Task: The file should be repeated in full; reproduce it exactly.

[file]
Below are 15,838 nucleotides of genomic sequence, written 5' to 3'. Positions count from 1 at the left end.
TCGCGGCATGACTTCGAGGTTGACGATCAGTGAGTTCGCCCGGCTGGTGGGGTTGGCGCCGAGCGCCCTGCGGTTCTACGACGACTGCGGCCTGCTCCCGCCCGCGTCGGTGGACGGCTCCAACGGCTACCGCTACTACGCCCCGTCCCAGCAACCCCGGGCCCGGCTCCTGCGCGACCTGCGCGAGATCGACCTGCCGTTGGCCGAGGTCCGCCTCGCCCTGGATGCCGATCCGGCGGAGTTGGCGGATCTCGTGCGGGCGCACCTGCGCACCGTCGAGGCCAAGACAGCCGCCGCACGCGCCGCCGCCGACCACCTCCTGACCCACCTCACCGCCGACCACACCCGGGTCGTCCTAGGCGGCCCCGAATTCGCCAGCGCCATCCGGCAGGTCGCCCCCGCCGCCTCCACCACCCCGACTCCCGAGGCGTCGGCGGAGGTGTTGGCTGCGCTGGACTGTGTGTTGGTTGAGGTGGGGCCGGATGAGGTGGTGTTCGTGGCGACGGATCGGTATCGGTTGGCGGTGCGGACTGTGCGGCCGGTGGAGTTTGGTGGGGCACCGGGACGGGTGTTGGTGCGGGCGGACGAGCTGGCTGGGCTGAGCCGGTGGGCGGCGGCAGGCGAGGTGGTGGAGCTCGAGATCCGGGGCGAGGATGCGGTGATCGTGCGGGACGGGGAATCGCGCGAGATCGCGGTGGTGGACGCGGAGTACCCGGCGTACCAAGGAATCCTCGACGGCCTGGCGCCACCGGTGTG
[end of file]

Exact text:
Below are 15,838 nucleotides of genomic sequence, written 5' to 3'. Positions count from 1 at the left end.
TCGCGGCATGACTTCGAGGTTGACGATCAGTGAGTTCGCCCGGCTGGTGGGGTTGGCGCCGAGCGCCCTGCGGTTCTACGACGACTGCGGCCTGCTCCCGCCCGCGTCGGTGGACGGCTCCAACGGCTACCGCTACTACGCCCCGTCCCAGCAACCCCGGGCCCGGCTCCTGCGCGACCTGCGCGAGATCGACCTGCCGTTGGCCGAGGTCCGCCTCGCCCTGGATGCCGATCCGGCGGAGTTGGCGGATCTCGTGCGGGCGCACCTGCGCACCGTCGAGGCCAAGACAGCCGCCGCACGCGCCGCCGCCGACCACCTCCTGACCCACCTCACCGCCGACCACACCCGGGTCGTCCTAGGCGGCCCCGAATTCGCCAGCGCCATCCGGCAGGTCGCCCCCGCCGCCTCCACCACCCCGACTCCCGAGGCGTCGGCGGAGGTGTTGGCTGCGCTGGACTGTGTGTTGGTTGAGGTGGGGCCGGATGAGGTGGTGTTCGTGGCGACGGATCGGTATCGGTTGGCGGTGCGGACTGTGCGGCCGGTGGAGTTTGGTGGGGCACCGGGACGGGTGTTGGTGCGGGCGGACGAGCTGGCTGGGCTGAGCCGGTGGGCGGCGGCAGGCGAGGTGGTGGAGCTCGAGATCCGGGGCGAGGATGCGGTGATCGTGCGGGACGGGGAATCGCGCGAGATCGCGGTGGTGGACGCGGAGTACCCGGCGTACCAAGGAATCCTCGACGGCCTGGCGCCACCGGTGTG